Will a Muddled Barack Obama Get Lucky on Syria?
As I watched President Barack Obama’s speech last night, I couldn’t stop asking myself: “What was the president thinking?”
The president made the case for authorizing military action, so that we wouldn’t have to take military action. His words were confused, delivered with the half-hearted effort of a high school debater who has been called upon to defend “Resolved: Genocide is good for people.”
After he had spent a few minutes stumbling through the war-is-peace argument, he turned to persuasion-by-insult:
"And so to my friends on the right, I ask you to reconcile your commitment to America’s military might with the failure to act when a cause is so plainly just.
"To my friends on the left, I ask you to reconcile your belief in freedom and dignity for all people with those images of children writhing in pain and going still on a cold hospital floor, for sometimes resolutions and statements of condemnation are simply not enough."
Maybe this convinced some left-wing Democrats, though you wouldn’t know it from my Twitter feed. But only at the expense of backhanding Republicans. His argument was, in essence: Republicans, you may not care about the freedom and dignity of foreigners, or children writhing in pain and going still on a cold hospital floor. But you sure do love war and the military! We’re going to restore dignity, freedom and life to some foreigners by bombing them -- couldn’t you overlook the fact that foreigners will benefit, as long as we get to blow some stuff up?
I don’t think that argument is what he meant to make. That’s why it’s so breathtaking. Presumably our tin-eared president, and his blinkered speechwriting staff, didn’t even hear him juxtaposing people who care about freedom, dignity and dead children, on the one hand, and bitter clingers who are committed to military might, on the other. If Obama does need to go to Congress to get authorization, this lead balloon of an appeal will weigh him down every step of the way.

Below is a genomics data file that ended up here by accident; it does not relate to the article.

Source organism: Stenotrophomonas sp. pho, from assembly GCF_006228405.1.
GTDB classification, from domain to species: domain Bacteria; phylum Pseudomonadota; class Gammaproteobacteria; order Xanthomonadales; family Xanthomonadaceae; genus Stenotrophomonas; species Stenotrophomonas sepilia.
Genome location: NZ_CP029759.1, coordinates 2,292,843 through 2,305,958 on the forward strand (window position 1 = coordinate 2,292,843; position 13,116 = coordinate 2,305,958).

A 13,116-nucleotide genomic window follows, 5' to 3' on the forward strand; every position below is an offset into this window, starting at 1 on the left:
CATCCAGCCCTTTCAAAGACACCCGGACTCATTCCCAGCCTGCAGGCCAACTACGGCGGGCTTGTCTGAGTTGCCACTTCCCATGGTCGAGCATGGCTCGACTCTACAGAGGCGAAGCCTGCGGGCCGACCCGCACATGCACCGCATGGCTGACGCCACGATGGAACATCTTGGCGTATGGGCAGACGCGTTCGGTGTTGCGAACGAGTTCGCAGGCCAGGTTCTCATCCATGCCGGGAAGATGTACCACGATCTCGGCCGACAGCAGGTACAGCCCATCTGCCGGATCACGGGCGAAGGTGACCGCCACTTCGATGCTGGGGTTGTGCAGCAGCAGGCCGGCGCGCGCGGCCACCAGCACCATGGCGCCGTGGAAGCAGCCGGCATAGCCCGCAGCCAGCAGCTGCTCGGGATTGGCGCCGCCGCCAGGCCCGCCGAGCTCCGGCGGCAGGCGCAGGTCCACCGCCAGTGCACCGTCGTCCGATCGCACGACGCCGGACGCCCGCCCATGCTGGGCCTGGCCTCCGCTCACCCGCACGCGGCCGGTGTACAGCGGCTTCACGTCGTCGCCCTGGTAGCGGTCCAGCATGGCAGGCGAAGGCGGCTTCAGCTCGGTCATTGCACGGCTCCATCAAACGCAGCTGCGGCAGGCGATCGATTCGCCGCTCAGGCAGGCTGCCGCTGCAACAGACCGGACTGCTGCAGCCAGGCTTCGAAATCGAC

Keep that in mind as the revisionist history begins emerging from some quarters -- i.e., our patiently brilliant president once again demonstrates his mastery of n-dimensional policy chess. This may end up coming out “right,” in the sense that the U.S. will have been delivered a face-saving way to back down from a threat on which Obama never seriously intended to make good, and Syria may give up some of its chemical weapons, forcing the government to rely on unreliable methods such as bullets to slaughter thousands of its own citizens.
But if it does turn out “well,” this will be because the president was lucky, not brilliant. If Russia had not stepped in when it did -- and anyone who thinks that this result was somehow foreordained is either a lunatic, or someone who has not been paying much attention to other countries for the last few decades -- then the president would have been committed to one of two horrible courses: an unwanted military excursion into the Middle East or a congressional vote that repudiated the president’s threat and dared him to go to war without congressional authorization. Even if you think that this was only 30 percent likely -- and I myself think that the risk was much higher than that -- this was an appalling risk to take for little apparent benefit.
Human beings tend to judge failure or success by outcome, rather than process. It’s an easy heuristic, but as in so many things, the easy way out is often disastrous. Having unprotected sex with a short-term partner isn’t a good idea just because you didn’t get pregnant last month, and neither is launching a space shuttle with faulty O-rings because hey, the shuttle didn’t explode last time. In an uncertain world, good decision-making heuristics sometimes have bad outcomes (people get pregnant even if they are using birth control perfectly); bad decision-making heuristics sometimes -- maybe even often -- produce perfectly fine results. A doctor or nurse who doesn’t wash his or her hands consistently will usually not kill the patient. But failing to wash your hands consistently will kill many patients every year.
Like everyone else, I pray that the president will get lucky -- that a bad process will produce a good outcome. But we should not applaud the muddled thought process by which the president almost got us into a military action that no one wanted -- a process that was neatly mirrored in last night’s muddled speech.